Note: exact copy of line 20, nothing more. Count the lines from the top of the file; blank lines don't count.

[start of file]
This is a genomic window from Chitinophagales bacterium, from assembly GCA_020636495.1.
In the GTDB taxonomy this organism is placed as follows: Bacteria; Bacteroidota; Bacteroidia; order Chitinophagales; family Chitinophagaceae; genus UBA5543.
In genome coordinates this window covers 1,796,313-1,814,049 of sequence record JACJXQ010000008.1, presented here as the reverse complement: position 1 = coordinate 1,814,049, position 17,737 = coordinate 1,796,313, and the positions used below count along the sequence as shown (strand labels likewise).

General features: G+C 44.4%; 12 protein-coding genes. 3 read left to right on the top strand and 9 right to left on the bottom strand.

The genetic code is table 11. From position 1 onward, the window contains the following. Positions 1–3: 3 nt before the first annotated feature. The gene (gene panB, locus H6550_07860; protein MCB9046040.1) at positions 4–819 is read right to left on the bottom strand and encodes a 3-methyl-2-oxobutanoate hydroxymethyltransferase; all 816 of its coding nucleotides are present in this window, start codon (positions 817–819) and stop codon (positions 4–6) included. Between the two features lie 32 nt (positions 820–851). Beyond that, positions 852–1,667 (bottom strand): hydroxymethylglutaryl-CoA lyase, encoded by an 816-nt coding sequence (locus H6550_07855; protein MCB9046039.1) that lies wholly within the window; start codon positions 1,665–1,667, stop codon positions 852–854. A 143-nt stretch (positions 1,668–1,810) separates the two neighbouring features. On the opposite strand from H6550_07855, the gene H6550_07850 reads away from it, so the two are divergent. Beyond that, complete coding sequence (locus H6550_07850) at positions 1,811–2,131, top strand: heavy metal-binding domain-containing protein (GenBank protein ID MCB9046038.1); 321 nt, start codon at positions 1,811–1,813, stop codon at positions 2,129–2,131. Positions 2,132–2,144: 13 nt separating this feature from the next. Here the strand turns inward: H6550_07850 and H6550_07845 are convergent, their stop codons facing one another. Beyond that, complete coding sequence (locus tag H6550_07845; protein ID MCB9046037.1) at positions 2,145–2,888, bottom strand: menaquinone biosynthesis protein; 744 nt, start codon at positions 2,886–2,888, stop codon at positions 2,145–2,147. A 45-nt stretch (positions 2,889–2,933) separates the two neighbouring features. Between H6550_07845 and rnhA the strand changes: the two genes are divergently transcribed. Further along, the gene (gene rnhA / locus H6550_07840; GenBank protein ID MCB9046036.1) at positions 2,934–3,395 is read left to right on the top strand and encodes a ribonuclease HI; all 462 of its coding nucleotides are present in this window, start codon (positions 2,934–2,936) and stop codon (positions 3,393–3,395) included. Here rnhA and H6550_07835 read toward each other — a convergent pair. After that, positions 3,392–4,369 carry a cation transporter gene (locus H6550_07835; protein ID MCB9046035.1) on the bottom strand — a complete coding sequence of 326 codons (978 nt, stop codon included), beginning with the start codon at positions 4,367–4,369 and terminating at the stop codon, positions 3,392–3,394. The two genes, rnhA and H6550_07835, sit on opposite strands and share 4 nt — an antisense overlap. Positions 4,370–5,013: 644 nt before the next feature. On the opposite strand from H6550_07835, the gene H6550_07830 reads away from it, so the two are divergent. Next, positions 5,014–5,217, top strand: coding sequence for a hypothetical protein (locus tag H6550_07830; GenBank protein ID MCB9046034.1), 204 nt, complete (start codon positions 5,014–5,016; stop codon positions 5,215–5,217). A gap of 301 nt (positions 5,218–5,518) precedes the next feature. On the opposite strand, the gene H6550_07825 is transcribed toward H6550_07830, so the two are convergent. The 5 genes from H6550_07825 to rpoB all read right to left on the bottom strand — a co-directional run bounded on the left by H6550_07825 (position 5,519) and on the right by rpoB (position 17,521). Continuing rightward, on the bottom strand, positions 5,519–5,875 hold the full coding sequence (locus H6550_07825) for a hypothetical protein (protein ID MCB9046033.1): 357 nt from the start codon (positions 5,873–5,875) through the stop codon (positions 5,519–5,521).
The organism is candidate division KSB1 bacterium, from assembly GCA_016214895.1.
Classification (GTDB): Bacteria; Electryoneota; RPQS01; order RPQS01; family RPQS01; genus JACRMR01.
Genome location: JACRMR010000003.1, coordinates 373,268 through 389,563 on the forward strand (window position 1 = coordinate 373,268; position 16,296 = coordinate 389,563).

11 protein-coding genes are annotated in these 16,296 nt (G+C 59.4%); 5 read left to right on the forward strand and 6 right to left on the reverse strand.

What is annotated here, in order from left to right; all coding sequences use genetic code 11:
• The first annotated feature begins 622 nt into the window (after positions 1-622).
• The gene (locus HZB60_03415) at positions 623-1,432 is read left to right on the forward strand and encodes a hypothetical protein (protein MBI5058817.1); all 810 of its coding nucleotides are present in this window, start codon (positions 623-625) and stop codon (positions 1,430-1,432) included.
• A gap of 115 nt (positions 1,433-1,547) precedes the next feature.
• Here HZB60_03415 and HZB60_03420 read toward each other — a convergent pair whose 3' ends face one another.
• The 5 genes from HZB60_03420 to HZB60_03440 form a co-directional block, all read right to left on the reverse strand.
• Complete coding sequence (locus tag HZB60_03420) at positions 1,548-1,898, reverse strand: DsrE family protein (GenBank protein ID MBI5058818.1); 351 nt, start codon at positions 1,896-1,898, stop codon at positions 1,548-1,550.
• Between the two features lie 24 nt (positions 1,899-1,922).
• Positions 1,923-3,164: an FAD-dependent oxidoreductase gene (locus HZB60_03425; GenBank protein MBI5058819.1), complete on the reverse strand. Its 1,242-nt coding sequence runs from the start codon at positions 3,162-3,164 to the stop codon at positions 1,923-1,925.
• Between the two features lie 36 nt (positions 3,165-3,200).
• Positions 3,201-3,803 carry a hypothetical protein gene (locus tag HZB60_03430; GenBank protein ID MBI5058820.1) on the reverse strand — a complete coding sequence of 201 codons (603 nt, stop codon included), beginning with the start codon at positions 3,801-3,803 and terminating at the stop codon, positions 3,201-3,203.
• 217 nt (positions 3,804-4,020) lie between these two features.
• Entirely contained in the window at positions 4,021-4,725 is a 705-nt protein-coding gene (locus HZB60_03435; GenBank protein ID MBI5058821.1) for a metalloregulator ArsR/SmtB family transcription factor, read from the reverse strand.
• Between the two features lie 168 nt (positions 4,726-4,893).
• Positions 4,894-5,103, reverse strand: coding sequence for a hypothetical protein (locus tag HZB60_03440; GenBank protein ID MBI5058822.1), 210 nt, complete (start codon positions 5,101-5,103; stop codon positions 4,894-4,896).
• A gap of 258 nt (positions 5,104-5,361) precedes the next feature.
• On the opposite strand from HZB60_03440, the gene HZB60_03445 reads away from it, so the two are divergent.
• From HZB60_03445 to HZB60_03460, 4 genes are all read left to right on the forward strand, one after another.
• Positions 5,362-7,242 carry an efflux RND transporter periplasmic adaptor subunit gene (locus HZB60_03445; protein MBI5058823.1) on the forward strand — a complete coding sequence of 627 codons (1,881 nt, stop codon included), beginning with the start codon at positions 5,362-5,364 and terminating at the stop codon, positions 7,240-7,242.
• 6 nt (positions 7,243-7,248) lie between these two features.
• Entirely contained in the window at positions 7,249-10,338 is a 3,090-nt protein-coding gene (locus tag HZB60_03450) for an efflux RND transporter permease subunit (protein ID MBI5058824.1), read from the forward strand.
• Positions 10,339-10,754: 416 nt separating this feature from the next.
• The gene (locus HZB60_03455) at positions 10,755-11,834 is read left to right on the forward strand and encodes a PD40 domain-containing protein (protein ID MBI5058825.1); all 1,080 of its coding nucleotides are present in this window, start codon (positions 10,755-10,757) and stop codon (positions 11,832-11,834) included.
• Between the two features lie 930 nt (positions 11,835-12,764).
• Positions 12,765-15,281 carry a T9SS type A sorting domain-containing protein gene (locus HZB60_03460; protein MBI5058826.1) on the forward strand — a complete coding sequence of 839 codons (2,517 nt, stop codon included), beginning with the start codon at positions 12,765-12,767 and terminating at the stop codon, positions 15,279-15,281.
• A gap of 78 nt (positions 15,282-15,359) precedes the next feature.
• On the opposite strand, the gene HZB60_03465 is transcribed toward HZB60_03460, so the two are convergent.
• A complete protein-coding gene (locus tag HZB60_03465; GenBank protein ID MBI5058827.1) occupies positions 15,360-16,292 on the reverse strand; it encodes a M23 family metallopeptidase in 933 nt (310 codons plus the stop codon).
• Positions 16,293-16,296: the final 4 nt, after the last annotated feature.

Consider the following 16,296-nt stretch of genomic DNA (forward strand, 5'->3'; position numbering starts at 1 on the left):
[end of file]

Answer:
• Positions 3,201-3,803 carry a hypothetical protein gene (locus tag HZB60_03430; GenBank protein ID MBI5058820.1) on the reverse strand — a complete coding sequence of 201 codons (603 nt, stop codon included), beginning with the start codon at positions 3,801-3,803 and terminating at the stop codon, positions 3,201-3,203.